Monthly Archives: January 2009

Tai Chi Deadline

I’ve start­ed learn­ing large san shou in my Tai Chi class. While it’s fun to be prac­tic­ing anoth­er inter­ac­tive form of the Yang style, it’s also a lit­tle scary to be learn­ing some­thing new as my teacher nears retire­ment (when he reach­es 60 in four years). I’m start­ing to wor­ry that I won’t reach a lev­el where I can prac­tice effec­tive­ly on my own before his time is up.

At 2 class­es a week, 52 weeks a year, and 4 years left to go, we can expect rough­ly 416 class­es total; every class is worth 0.24% of a very lim­it­ed resource.

A class­mate once told me that his com­ing retire­ment is a good thing. We’ll be forced to go else­where to expand our knowl­edge of Tai Chi, because we reach cer­tain lim­i­ta­tions when prac­tic­ing with the same part­ners, skill lev­els, part­ners, styles, body types, and even teach­ers. While I under­stand his rea­son­ing, it doesn’t change the fact that I may not be able to con­tin­ue learn­ing what I know now, if anoth­er teacher doesn’t offer the same cur­ricu­lum.

Added to this is the fact that mar­tial Tai Chi teach­ers are hard to find in a city as small as this. Good teach­ers, espe­cial­ly ones suit­ed to your learn­ing style, with the right bal­ance of patience and dis­ci­pline, are even less com­mon.

It makes me won­der where I’ll be with my Tai Chi progress in four years.

Back To Life

Christmas lights

Thumbnail: Present wrapping paper
Thumbnail: Cat under Christmas tree
Thumbnail: Scented infuser sticks
Thumbnail: Blue-pink gradient
Thumbnail: Powdered candy

The hol­i­days are over. I sus­pect that I’ve eat­en more choco­late over the last two weeks than ever in my life.

The two New Year’s par­ties were great, although I missed see­ing Rob at Aaron’s. I did get a New Year’s kiss though, some­thing I nor­mal­ly feel awk­ward about when the cou­ples are all par­tak­ing and I hide behind my cam­era.

The holes in my ceil­ings have yet to be fixed, and it makes me cringe every time I walk into my bed­room or bath­room, so I spent all my time in the liv­ing room. Every day, I’d wake up, eat, play games, watch movies, then fall back asleep there.

On occa­sion, I’d vis­it friends or see a movie, if only for the sake of get­ting out. Some nights, I’d open the blinds and let the burn­ing sky pour in, just so I could know that there was some­thing out there out­side of my lit­tle micro­cosm.

I’m glad to be back to life. I was feel­ing so lack­adaisi­cal and dis­con­nect­ed, drift­ing aim­less­ly with­out any rea­son or pur­pose. In a strange way, I feel recharged, if only because I had two weeks with­out a reg­u­lar sched­ule.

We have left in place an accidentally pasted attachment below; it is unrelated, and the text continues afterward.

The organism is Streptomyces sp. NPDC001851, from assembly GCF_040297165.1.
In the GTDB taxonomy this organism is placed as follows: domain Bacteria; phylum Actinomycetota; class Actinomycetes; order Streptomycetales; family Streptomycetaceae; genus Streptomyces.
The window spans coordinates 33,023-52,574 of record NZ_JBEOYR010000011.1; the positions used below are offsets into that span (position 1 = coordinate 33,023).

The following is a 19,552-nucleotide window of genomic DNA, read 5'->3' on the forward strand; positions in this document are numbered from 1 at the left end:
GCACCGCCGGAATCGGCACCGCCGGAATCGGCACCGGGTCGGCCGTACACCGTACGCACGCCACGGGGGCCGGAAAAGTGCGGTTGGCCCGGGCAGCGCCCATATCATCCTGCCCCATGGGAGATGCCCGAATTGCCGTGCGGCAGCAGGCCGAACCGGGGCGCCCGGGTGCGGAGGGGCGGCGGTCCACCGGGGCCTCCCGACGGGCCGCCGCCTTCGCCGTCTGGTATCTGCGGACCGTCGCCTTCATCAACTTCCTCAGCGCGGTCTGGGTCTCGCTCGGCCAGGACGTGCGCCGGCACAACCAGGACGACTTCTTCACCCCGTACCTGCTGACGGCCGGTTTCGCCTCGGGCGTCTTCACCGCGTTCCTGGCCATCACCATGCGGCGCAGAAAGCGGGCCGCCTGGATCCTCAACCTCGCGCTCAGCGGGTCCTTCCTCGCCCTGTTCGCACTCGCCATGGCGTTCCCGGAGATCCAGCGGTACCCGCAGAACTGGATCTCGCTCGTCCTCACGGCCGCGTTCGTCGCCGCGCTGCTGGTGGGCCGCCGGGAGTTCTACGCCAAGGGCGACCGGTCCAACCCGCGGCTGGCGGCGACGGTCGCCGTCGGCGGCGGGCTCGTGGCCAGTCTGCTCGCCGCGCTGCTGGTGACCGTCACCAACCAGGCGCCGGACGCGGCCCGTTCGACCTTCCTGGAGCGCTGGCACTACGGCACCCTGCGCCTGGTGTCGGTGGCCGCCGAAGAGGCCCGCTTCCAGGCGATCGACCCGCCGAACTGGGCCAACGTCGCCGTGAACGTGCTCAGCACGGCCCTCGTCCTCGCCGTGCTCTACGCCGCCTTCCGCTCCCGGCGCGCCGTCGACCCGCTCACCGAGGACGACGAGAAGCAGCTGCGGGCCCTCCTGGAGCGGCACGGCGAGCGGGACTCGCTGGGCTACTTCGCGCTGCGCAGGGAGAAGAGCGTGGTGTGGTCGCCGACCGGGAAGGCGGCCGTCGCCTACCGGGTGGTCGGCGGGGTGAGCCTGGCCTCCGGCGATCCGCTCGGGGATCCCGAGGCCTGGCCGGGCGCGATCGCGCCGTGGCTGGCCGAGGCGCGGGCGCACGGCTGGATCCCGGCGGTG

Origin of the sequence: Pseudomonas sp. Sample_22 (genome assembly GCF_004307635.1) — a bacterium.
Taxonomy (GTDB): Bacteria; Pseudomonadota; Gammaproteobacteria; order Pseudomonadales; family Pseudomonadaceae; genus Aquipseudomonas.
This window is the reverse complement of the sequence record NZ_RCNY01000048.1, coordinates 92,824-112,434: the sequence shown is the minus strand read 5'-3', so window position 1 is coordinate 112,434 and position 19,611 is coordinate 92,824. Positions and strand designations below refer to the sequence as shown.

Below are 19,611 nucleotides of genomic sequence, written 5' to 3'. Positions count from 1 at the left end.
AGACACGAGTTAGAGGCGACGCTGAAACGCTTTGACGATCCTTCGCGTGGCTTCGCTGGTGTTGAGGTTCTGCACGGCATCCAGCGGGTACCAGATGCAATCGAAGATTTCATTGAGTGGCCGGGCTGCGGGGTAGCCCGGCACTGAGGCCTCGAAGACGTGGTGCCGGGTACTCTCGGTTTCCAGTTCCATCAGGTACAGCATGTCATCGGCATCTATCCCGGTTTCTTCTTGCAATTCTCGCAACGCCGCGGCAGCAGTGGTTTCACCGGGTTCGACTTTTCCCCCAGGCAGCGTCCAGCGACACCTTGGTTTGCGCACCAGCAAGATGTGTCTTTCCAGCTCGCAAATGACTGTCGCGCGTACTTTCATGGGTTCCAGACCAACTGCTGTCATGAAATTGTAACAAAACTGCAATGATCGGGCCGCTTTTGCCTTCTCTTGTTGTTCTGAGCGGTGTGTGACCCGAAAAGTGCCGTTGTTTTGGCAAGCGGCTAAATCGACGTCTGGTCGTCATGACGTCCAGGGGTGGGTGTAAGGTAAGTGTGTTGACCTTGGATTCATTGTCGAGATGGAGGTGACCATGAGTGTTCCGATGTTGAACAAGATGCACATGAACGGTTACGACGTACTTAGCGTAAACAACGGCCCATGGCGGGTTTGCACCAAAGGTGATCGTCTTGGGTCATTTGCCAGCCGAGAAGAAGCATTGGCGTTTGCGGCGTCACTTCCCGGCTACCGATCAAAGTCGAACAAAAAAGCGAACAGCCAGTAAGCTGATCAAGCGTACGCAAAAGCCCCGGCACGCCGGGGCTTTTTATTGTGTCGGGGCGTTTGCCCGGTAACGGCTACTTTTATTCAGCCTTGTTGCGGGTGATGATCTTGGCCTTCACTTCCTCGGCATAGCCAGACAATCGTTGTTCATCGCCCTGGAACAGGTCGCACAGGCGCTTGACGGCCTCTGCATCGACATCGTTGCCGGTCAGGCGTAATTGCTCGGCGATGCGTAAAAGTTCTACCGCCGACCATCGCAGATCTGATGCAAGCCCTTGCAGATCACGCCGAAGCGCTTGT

There Is No Such Thing As Love

Let me give it to you straight, straight like an arrow.

I’ve had these words stuck in my head for some time now. Lyrics from the tit­u­lar Dears track I first heard in uni­ver­si­ty, back when I would go home in the sum­mer and watch The Wedge on Friday nights.

I know that’s awful­ly cyn­i­cal to say, but I need proof that it is pos­si­ble today.

I just wish I could accept that fact. I’m start­ing to won­der if that’s why I keep hear­ing the words in my head. It’s my sub­con­scious remind­ing me, keep­ing me ground­ed.

Maybe that’s why we watch these movies. Hollywood would have us believe that love exists.

It’s the same sto­ry, where guy sees girl, falls in love, and hap­pi­ly ever after. In between, there’s always the overused plot ele­ment of the guy win­ning over the girl by reveal­ing him­self and his feel­ings. After all, this alone is enough to win any girl over, regard­less of whether she found him attrac­tive or not, she was mar­ried or sin­gle, or he was the nerd and she was the cheer­leader.

But love does­n’t exist in real life, as much as I want to believe that it does.

Not for me, any­way.

Krista and Shane at 160 Workshops

This was by far the best con­cert I’ve ever been to in my life, and not just because Shane ded­i­cat­ed It’s A Drag to me and Julie (although that was TOTALLY AWESOME).

It was the inti­mate set­ting, chill atmos­phere and awe­some music that made it unlike any oth­er per­for­mance I’ve attend­ed. This pri­vate show was at 160 Workshops, a house that reg­u­lar­ly opens its doors for craft work­shops to bring peo­ple togeth­er in the Ottawa com­mu­ni­ty.

Shane’s songs are always best in small venues like this. They’re per­son­al and sub­tly strik­ing, and the acoustic sound real­ly brings that warmth across.

Shane did a mix of old and new mate­r­i­al, then took requests from audi­ence mem­bers, along with some par­tic­i­pa­tion on vocals, spoons, and cow­bell. There also hap­pened to be Canadian nerd­core rap­per Jesse Dangerously in atten­dance, and after some prod­ding, he pro­vid­ed rhymes for Girls by the Beastie Boys, along with beat­box­ing back­ground per­cus­sion for Les Ouaouarons.

And, of course, Krista Muir (aka Lederhosen Lucil) was the head­lin­er, pro­mot­ing her new full-length album, Accidental Railway. The album includes a huge map for a fic­tion­al town that Shane made, with names of streets and places tak­en from mem­o­ries of their tour togeth­er.

Other shows with Krista Muir and Shane Watt

  1. At the Workshop Studio & Boutique
  2. At Le Petit Salon des Arts
  3. At Irene’s Pub
  4. At 160 Workshops